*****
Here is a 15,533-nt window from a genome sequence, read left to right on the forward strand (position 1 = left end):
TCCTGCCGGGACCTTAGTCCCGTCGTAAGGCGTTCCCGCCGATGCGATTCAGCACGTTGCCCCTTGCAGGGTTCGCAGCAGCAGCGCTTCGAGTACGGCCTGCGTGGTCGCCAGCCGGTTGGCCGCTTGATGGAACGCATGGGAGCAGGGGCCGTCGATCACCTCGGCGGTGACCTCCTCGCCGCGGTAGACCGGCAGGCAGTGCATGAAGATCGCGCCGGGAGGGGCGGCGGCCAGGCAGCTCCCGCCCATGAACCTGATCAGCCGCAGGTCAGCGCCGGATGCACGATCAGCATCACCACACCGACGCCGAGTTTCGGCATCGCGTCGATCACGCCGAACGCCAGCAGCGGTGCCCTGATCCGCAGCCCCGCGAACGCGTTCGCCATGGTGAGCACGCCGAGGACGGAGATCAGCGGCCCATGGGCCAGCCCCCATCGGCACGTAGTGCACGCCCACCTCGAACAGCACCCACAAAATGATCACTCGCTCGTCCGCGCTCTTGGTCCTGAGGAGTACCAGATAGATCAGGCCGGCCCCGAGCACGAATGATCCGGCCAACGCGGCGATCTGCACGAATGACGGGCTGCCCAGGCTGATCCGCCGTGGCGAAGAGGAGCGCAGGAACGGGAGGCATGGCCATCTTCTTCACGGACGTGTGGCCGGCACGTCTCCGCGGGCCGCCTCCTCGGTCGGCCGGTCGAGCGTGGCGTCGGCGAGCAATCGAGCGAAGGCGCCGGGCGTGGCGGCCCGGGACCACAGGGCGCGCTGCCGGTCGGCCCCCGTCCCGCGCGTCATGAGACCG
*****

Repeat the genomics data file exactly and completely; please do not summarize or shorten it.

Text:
Here is a 15,533-nt window from a genome sequence, read left to right on the forward strand (position 1 = left end):
TCCTGCCGGGACCTTAGTCCCGTCGTAAGGCGTTCCCGCCGATGCGATTCAGCACGTTGCCCCTTGCAGGGTTCGCAGCAGCAGCGCTTCGAGTACGGCCTGCGTGGTCGCCAGCCGGTTGGCCGCTTGATGGAACGCATGGGAGCAGGGGCCGTCGATCACCTCGGCGGTGACCTCCTCGCCGCGGTAGACCGGCAGGCAGTGCATGAAGATCGCGCCGGGAGGGGCGGCGGCCAGGCAGCTCCCGCCCATGAACCTGATCAGCCGCAGGTCAGCGCCGGATGCACGATCAGCATCACCACACCGACGCCGAGTTTCGGCATCGCGTCGATCACGCCGAACGCCAGCAGCGGTGCCCTGATCCGCAGCCCCGCGAACGCGTTCGCCATGGTGAGCACGCCGAGGACGGAGATCAGCGGCCCATGGGCCAGCCCCCATCGGCACGTAGTGCACGCCCACCTCGAACAGCACCCACAAAATGATCACTCGCTCGTCCGCGCTCTTGGTCCTGAGGAGTACCAGATAGATCAGGCCGGCCCCGAGCACGAATGATCCGGCCAACGCGGCGATCTGCACGAATGACGGGCTGCCCAGGCTGATCCGCCGTGGCGAAGAGGAGCGCAGGAACGGGAGGCATGGCCATCTTCTTCACGGACGTGTGGCCGGCACGTCTCCGCGGGCCGCCTCCTCGGTCGGCCGGTCGAGCGTGGCGTCGGCGAGCAATCGAGCGAAGGCGCCGGGCGTGGCGGCCCGGGACCACAGGGCGCGCTGCCGGTCGGCCCCCGTCCCGCGCGTCATGAGACCG